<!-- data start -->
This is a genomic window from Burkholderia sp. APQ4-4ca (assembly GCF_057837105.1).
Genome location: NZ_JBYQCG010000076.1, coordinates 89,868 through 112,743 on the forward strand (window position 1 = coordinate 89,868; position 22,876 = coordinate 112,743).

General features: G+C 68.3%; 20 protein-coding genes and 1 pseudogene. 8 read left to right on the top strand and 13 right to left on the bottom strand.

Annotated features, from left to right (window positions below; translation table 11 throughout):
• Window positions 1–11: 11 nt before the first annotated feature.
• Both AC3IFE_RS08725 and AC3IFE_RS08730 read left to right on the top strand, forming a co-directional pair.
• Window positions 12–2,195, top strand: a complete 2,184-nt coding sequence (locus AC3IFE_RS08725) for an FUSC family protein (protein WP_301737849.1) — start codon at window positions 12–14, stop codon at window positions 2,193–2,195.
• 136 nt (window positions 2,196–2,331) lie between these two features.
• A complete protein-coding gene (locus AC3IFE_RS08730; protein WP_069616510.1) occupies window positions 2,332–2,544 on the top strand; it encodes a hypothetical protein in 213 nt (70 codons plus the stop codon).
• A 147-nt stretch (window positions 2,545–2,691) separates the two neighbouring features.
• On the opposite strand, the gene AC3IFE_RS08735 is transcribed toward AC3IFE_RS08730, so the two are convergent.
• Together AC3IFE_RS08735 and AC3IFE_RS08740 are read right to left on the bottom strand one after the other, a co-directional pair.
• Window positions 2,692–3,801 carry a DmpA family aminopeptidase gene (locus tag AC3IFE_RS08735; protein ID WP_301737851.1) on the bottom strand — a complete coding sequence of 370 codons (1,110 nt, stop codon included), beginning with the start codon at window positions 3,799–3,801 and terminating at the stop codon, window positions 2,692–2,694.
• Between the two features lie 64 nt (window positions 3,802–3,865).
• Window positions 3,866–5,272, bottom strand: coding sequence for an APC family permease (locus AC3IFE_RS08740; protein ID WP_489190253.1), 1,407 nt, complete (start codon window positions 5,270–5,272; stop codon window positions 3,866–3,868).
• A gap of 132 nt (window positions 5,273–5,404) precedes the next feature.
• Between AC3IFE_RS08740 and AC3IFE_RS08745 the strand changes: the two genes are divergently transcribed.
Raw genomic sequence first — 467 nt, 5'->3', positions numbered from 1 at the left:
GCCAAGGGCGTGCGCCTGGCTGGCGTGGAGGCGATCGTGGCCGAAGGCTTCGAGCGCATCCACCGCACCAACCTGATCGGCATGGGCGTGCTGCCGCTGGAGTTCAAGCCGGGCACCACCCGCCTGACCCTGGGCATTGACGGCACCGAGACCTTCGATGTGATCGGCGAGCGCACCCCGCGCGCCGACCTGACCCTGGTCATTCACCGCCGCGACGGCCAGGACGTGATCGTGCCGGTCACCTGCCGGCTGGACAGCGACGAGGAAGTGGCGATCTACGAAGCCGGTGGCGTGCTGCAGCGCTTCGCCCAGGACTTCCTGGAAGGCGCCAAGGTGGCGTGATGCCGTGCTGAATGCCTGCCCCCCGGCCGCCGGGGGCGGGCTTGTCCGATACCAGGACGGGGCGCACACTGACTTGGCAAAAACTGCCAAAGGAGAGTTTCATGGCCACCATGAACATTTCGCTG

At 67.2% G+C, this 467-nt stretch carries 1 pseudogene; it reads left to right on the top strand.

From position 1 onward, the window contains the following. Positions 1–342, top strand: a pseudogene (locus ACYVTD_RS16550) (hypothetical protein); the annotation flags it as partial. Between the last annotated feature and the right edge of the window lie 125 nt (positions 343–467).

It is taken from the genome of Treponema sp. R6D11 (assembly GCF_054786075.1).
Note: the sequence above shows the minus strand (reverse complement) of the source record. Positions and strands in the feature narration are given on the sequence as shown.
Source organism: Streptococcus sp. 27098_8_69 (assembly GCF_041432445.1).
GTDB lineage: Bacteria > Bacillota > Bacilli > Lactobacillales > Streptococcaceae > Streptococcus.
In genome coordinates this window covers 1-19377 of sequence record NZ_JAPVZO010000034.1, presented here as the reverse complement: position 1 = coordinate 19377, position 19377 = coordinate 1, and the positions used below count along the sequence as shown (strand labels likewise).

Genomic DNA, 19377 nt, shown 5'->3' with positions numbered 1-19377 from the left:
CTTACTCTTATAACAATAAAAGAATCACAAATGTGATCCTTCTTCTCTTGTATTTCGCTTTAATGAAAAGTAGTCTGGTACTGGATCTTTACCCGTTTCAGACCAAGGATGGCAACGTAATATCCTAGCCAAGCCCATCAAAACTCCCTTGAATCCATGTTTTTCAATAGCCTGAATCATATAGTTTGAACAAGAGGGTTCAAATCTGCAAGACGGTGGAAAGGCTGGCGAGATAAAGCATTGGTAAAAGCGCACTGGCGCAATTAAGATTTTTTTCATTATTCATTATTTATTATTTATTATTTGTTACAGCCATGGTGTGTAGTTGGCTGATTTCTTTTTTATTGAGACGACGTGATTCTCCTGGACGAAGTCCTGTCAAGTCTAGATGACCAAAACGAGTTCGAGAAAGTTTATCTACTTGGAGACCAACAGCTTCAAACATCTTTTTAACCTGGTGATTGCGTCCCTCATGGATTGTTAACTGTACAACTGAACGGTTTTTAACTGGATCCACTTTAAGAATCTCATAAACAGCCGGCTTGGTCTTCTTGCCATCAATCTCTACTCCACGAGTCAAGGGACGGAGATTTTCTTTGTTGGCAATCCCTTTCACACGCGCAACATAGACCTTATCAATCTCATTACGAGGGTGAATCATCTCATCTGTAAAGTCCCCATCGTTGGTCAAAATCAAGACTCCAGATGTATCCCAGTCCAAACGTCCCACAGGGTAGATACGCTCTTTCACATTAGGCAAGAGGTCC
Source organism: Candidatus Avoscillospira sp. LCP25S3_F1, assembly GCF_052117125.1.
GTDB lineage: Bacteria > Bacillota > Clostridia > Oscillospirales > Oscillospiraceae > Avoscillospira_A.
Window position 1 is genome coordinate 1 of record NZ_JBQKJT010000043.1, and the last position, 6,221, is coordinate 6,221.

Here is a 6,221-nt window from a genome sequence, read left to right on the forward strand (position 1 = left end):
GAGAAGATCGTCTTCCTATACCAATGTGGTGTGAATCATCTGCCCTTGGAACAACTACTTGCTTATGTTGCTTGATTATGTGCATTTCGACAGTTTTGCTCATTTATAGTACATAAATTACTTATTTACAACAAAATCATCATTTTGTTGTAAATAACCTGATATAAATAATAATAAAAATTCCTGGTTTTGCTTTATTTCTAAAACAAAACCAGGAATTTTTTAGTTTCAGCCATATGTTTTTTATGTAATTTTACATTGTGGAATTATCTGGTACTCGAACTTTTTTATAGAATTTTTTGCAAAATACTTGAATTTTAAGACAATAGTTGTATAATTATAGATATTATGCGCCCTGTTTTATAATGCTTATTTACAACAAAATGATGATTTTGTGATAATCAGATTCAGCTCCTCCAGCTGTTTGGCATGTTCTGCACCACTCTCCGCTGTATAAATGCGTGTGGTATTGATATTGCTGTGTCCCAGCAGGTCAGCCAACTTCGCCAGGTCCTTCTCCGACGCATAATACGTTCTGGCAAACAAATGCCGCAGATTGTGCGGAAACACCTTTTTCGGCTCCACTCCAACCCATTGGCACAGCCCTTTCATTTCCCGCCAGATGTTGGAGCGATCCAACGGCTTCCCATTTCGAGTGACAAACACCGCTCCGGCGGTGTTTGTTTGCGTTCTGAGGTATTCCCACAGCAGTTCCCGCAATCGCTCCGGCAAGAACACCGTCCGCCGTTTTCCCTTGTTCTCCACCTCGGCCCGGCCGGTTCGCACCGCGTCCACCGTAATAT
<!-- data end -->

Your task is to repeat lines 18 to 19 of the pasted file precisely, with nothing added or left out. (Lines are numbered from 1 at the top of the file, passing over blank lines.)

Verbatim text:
Raw genomic sequence first — 467 nt, 5'->3', positions numbered from 1 at the left:
GCCAAGGGCGTGCGCCTGGCTGGCGTGGAGGCGATCGTGGCCGAAGGCTTCGAGCGCATCCACCGCACCAACCTGATCGGCATGGGCGTGCTGCCGCTGGAGTTCAAGCCGGGCACCACCCGCCTGACCCTGGGCATTGACGGCACCGAGACCTTCGATGTGATCGGCGAGCGCACCCCGCGCGCCGACCTGACCCTGGTCATTCACCGCCGCGACGGCCAGGACGTGATCGTGCCGGTCACCTGCCGGCTGGACAGCGACGAGGAAGTGGCGATCTACGAAGCCGGTGGCGTGCTGCAGCGCTTCGCCCAGGACTTCCTGGAAGGCGCCAAGGTGGCGTGATGCCGTGCTGAATGCCTGCCCCCCGGCCGCCGGGGGCGGGCTTGTCCGATACCAGGACGGGGCGCACACTGACTTGGCAAAAACTGCCAAAGGAGAGTTTCATGGCCACCATGAACATTTCGCTG